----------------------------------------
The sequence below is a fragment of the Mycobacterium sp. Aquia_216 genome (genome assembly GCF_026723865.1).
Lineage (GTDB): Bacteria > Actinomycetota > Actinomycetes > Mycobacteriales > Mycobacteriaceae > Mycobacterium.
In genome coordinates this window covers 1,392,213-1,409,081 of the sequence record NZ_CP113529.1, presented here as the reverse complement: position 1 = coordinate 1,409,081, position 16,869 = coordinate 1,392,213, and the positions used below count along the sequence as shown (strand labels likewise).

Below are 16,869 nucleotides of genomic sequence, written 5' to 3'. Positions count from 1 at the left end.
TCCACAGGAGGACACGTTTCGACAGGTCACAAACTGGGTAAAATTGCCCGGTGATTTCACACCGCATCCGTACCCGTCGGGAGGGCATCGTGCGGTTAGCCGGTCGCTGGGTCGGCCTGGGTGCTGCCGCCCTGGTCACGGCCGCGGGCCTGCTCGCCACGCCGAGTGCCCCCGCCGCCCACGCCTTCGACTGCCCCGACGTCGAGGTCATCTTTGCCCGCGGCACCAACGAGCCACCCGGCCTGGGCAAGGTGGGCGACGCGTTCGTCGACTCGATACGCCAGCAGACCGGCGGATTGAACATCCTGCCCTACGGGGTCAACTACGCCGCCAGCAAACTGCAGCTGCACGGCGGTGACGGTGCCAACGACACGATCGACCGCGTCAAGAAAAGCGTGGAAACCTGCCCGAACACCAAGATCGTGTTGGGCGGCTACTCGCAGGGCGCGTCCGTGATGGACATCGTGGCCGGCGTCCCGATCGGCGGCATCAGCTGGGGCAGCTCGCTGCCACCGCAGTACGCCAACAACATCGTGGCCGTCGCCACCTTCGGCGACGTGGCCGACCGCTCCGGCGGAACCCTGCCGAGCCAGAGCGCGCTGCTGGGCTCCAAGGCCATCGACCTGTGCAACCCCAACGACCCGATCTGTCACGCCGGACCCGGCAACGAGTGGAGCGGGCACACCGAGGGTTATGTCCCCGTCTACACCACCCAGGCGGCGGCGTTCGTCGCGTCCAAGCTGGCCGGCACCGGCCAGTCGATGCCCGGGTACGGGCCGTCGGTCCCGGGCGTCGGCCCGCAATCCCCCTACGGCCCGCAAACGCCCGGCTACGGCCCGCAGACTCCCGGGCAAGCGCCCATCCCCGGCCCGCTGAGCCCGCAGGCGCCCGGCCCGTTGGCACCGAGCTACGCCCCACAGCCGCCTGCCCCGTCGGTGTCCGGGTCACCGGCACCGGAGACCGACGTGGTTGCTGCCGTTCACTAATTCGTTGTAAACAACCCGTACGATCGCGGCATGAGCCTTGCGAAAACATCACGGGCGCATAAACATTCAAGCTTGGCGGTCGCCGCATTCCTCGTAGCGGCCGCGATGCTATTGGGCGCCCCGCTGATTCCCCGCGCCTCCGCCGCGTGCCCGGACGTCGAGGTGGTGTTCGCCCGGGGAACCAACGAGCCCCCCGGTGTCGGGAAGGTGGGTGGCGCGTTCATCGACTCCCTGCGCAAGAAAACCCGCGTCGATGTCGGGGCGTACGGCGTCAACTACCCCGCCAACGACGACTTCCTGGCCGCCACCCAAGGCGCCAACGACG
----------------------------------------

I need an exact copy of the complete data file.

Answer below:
The sequence below is a fragment of the Mycobacterium sp. Aquia_216 genome (genome assembly GCF_026723865.1).
Lineage (GTDB): Bacteria > Actinomycetota > Actinomycetes > Mycobacteriales > Mycobacteriaceae > Mycobacterium.
In genome coordinates this window covers 1,392,213-1,409,081 of the sequence record NZ_CP113529.1, presented here as the reverse complement: position 1 = coordinate 1,409,081, position 16,869 = coordinate 1,392,213, and the positions used below count along the sequence as shown (strand labels likewise).

Below are 16,869 nucleotides of genomic sequence, written 5' to 3'. Positions count from 1 at the left end.
TCCACAGGAGGACACGTTTCGACAGGTCACAAACTGGGTAAAATTGCCCGGTGATTTCACACCGCATCCGTACCCGTCGGGAGGGCATCGTGCGGTTAGCCGGTCGCTGGGTCGGCCTGGGTGCTGCCGCCCTGGTCACGGCCGCGGGCCTGCTCGCCACGCCGAGTGCCCCCGCCGCCCACGCCTTCGACTGCCCCGACGTCGAGGTCATCTTTGCCCGCGGCACCAACGAGCCACCCGGCCTGGGCAAGGTGGGCGACGCGTTCGTCGACTCGATACGCCAGCAGACCGGCGGATTGAACATCCTGCCCTACGGGGTCAACTACGCCGCCAGCAAACTGCAGCTGCACGGCGGTGACGGTGCCAACGACACGATCGACCGCGTCAAGAAAAGCGTGGAAACCTGCCCGAACACCAAGATCGTGTTGGGCGGCTACTCGCAGGGCGCGTCCGTGATGGACATCGTGGCCGGCGTCCCGATCGGCGGCATCAGCTGGGGCAGCTCGCTGCCACCGCAGTACGCCAACAACATCGTGGCCGTCGCCACCTTCGGCGACGTGGCCGACCGCTCCGGCGGAACCCTGCCGAGCCAGAGCGCGCTGCTGGGCTCCAAGGCCATCGACCTGTGCAACCCCAACGACCCGATCTGTCACGCCGGACCCGGCAACGAGTGGAGCGGGCACACCGAGGGTTATGTCCCCGTCTACACCACCCAGGCGGCGGCGTTCGTCGCGTCCAAGCTGGCCGGCACCGGCCAGTCGATGCCCGGGTACGGGCCGTCGGTCCCGGGCGTCGGCCCGCAATCCCCCTACGGCCCGCAAACGCCCGGCTACGGCCCGCAGACTCCCGGGCAAGCGCCCATCCCCGGCCCGCTGAGCCCGCAGGCGCCCGGCCCGTTGGCACCGAGCTACGCCCCACAGCCGCCTGCCCCGTCGGTGTCCGGGTCACCGGCACCGGAGACCGACGTGGTTGCTGCCGTTCACTAATTCGTTGTAAACAACCCGTACGATCGCGGCATGAGCCTTGCGAAAACATCACGGGCGCATAAACATTCAAGCTTGGCGGTCGCCGCATTCCTCGTAGCGGCCGCGATGCTATTGGGCGCCCCGCTGATTCCCCGCGCCTCCGCCGCGTGCCCGGACGTCGAGGTGGTGTTCGCCCGGGGAACCAACGAGCCCCCCGGTGTCGGGAAGGTGGGTGGCGCGTTCATCGACTCCCTGCGCAAGAAAACCCGCGTCGATGTCGGGGCGTACGGCGTCAACTACCCCGCCAACGACGACTTCCTGGCCGCCACCCAAGGCGCCAACGACG